H.A. Jones, OBE, MIE Aust.

H.A. Jones is well qualified to write the history of electricity supply in the ACT. He joined the Federal Capital Commission in 1928 as a Cadet and was actively associated with all phases of electricity supply in Canberra from those early years right through to his retirement in 1975: even when away he kept in touch.

After a break in 1943 to carry out wartime defence work, he returned to the Department of Works, Canberra, in 1949 as senior electrical engineer, and on the retirement of Mr W.E. Gray, became supervising electrical engineer. In 1953 he was appointed engineer manager, Canberra Electricity Supply, Department of the Interior, and with formation of the ACT Electricity Authority in 1963 he became its first Chairman, a position he held until retirement.

THE first permanent building in the National Capital was the power station at Kingston. It was designed by the Department of Home Affairs in 1912 and completed in time to generate electricity in August 1915. The new building was the realisation of the dream of the Capital’s founders that the city should be all-electric, which was a far-sighted view early in this century when electricity had only recently been made available in Sydney and Melbourne on a restricted basis.

The Seat of Government Acceptance Act 1909 had made provision for the supply of electricity to the Capital by hydro-electric power utilising the abundant waters of the Snowy Mountains in New South Wales. The Act stated:

‘The State shall grant to the Commonwealth without payment therefor the right to use the waters of the Snowy River and other such rivers as may be agreed upon or in default of agreement may be determined by arbitration for the generation of electricity for the purposes of the Territory and to construct the works necessary for that purpose and to conduct the electricity so generated to the Territory.’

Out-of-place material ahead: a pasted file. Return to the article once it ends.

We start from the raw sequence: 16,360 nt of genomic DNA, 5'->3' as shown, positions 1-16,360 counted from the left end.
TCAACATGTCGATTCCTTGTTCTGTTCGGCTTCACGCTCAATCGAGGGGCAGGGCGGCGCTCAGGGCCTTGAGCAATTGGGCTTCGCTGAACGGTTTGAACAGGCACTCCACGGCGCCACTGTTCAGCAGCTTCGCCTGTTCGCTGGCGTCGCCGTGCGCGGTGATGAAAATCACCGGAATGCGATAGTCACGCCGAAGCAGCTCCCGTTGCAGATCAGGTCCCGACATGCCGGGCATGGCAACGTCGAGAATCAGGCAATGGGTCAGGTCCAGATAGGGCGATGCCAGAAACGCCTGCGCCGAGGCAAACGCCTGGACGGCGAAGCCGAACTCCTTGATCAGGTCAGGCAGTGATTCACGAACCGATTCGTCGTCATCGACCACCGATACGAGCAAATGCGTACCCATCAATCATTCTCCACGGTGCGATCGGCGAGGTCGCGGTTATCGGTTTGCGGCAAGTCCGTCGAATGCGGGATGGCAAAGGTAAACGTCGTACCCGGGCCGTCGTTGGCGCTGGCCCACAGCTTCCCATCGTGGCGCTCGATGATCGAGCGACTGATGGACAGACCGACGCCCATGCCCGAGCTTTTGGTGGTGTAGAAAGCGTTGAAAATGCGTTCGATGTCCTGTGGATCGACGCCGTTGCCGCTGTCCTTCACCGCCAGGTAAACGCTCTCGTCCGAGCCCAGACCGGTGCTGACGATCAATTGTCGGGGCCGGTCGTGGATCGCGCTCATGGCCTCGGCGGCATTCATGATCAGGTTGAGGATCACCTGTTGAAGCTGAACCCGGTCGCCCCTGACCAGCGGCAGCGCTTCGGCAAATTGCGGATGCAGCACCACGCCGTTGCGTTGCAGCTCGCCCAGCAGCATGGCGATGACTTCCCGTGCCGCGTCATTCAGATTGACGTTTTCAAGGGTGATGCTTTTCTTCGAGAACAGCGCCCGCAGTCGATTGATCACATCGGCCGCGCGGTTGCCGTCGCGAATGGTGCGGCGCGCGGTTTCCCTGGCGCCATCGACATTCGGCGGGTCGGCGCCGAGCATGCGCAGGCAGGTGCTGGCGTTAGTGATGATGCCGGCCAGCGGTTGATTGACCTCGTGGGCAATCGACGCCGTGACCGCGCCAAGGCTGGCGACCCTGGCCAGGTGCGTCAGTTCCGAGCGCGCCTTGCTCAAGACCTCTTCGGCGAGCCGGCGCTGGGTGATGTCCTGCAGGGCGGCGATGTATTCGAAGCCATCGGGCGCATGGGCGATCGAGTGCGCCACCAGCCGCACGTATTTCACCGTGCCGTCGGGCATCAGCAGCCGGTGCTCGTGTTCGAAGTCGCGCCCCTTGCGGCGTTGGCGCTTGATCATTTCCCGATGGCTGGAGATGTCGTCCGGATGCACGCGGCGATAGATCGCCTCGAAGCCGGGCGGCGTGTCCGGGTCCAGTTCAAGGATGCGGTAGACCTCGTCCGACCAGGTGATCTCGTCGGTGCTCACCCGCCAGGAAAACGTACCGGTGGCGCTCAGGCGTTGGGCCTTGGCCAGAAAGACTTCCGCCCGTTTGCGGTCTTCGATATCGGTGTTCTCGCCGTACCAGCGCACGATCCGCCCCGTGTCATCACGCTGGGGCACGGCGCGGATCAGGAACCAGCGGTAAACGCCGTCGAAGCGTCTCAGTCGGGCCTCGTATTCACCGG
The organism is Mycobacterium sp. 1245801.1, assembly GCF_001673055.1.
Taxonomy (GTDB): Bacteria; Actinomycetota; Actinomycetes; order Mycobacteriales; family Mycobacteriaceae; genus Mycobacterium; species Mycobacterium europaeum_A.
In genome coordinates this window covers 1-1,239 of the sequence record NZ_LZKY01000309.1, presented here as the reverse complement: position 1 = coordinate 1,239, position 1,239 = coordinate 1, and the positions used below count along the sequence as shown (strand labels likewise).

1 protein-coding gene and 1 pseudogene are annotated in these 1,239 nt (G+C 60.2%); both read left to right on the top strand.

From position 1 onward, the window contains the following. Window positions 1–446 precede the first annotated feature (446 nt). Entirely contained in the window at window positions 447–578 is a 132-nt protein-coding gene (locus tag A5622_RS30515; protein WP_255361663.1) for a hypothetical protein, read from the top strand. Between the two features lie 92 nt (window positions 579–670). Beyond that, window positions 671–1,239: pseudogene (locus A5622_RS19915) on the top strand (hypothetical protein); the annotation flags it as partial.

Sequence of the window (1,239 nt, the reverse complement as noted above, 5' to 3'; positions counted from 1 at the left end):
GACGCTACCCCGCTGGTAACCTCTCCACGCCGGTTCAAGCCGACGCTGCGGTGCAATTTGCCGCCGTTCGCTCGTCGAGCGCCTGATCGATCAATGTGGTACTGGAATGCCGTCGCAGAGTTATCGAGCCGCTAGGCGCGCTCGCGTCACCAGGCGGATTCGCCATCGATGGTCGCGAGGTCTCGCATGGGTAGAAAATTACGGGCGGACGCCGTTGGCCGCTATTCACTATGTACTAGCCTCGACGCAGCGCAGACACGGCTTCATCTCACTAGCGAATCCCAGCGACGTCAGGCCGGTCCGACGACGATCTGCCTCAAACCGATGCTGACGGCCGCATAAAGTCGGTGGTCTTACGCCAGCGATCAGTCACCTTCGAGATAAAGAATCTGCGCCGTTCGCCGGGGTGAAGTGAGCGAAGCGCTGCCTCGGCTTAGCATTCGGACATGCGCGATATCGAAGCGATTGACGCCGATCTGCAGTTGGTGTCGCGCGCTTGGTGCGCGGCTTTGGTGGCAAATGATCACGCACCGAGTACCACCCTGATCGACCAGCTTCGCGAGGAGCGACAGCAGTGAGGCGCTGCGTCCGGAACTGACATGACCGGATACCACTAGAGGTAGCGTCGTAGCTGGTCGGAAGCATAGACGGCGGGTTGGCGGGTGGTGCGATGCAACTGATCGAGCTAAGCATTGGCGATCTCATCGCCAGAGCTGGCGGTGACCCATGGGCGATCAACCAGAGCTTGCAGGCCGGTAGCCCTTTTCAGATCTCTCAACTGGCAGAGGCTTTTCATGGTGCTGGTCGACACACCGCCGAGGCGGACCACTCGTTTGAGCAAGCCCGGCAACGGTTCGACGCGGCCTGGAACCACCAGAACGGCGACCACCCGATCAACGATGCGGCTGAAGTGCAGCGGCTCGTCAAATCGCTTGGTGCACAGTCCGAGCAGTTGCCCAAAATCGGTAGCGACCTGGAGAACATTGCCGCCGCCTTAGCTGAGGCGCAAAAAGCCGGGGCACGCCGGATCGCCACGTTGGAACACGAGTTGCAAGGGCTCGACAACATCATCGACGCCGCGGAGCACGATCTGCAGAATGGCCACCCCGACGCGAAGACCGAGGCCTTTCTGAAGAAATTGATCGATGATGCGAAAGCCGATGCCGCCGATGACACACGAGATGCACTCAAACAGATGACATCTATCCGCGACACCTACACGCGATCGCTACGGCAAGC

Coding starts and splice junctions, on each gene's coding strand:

Development of a Snowy River hydro-electric scheme did not begin until 1949 but in 1911 steam power generation was seen as the means of supplying electricity to the new Capital. On 10 July of that year, Mr F.W. Clements M. Inst. CE MIEE, Chief Engineer and General Manager, Melbourne Electric Supply Co., submitted a report to Colonel P.T. Owen, Director General of Works, Public Works Branch, Department of Home Affairs on ‘A General Electric Supply Scheme for the Proposed Federal Capital at Canberra’. In this report Mr Clements outlined a scheme which would be suitable for:

  1. Electrical requirements during construction of the Capital,
  2. the permanent general electric supply,
  3. Supply Pumping Station at the Cotter River. the provision of power for the proposed Water

A steam power station was specified and the recommendations of his report were followed. His basic recommendation to use alternating current three phase four wire fifty cycles with a generating voltage of 5,000-5,500 volts was far sighted in those days, especially as he was asked to recommend an electric supply for a City of 25,000 inhabitants and having regard to the development of electric supply at that date.

Power Station building
Fig. 6.1: Power Station building at Kingston, 1915.
cooling water at Power Station
Fig. 6.2: Weir for cooling water at Power Station near the present Kings Avenue Bridge. Footbridge removed and concrete roadway added later. Photo: A.E. Minty 1959.
Rear of Power Station
Fig. 6.3: Rear of Power Station building Kingston showing economiser room and original stack 1915.